Eosinophillic esophagitis (EoE) is a chronic inflammatory disorder of the esophagus triggered by allergic hypersensitivity to certain foods combined with an over-accumulation of white blood cells, called eosinophils, in the esophagus.
People with EoE can experience an array of distressing physical symptoms including reflux-like symptoms, vomiting, difficulty swallowing, tissue scarring, fibrosis, strictures and others.
What Causes EoE?
New research has identified a genetic and molecular pathway in the esophagus which causes EoE. There are cells specific to the esophageal epithelial tissue which hold a molecular pathway for EoE. They use a gene called CAPN14.
How Is EoE Treated?
Now that the gene and the enzymes which cause EoE have been identified, new treatment strategies can be developed.
“In a nutshell, we have used cutting edge genomic analysis of patient DNA as well as gene and protein analysis to explain why people develop EoE,” Dr. Rothenberg said. “This is a major breakthrough for this condition and gives us a new way to develop therapeutic strategies… Our results are immediately applicable to EoE and have broad implications for understanding eosinophilic disorders as well as allergies in general.”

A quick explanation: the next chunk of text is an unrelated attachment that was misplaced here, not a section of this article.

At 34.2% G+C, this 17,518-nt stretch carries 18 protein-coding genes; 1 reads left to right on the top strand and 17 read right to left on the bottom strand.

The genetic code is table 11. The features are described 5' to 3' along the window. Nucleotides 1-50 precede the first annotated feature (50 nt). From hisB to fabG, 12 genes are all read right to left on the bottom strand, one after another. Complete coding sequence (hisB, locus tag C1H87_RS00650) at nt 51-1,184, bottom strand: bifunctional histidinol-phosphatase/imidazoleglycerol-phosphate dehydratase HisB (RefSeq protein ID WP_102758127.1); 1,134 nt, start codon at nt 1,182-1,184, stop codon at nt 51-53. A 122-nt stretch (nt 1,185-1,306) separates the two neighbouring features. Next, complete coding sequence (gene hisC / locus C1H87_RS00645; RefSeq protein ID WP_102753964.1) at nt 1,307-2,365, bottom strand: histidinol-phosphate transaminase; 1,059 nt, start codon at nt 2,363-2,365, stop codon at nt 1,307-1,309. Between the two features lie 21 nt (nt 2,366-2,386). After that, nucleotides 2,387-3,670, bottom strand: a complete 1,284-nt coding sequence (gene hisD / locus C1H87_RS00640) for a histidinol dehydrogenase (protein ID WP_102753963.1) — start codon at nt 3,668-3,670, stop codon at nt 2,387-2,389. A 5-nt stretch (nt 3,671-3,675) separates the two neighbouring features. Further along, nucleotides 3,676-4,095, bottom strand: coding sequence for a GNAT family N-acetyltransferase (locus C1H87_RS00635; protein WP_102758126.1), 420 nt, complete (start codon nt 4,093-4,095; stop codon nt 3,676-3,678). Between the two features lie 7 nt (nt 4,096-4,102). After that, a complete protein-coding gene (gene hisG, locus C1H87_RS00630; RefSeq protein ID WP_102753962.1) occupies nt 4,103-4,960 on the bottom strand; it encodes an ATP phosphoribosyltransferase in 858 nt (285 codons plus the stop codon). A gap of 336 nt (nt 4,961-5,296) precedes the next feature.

This study links allergic responses with an esophageal specific pathway. Researchers now know why people develop tissue specific allergic responses in the tissue of the throat.
“We have uncovered that this can be explained by the interplay of genetic susceptibility elements in allergic sensitization pathways with the newly discovered esophageal specific pathway. Thus, two steps are necessary, one dictated by allergy and one dictated by CPN14 in the esophagus.”
This process produces an enzyme that can be inhibited by drugs so it may be possible to control this kind of allergic food response.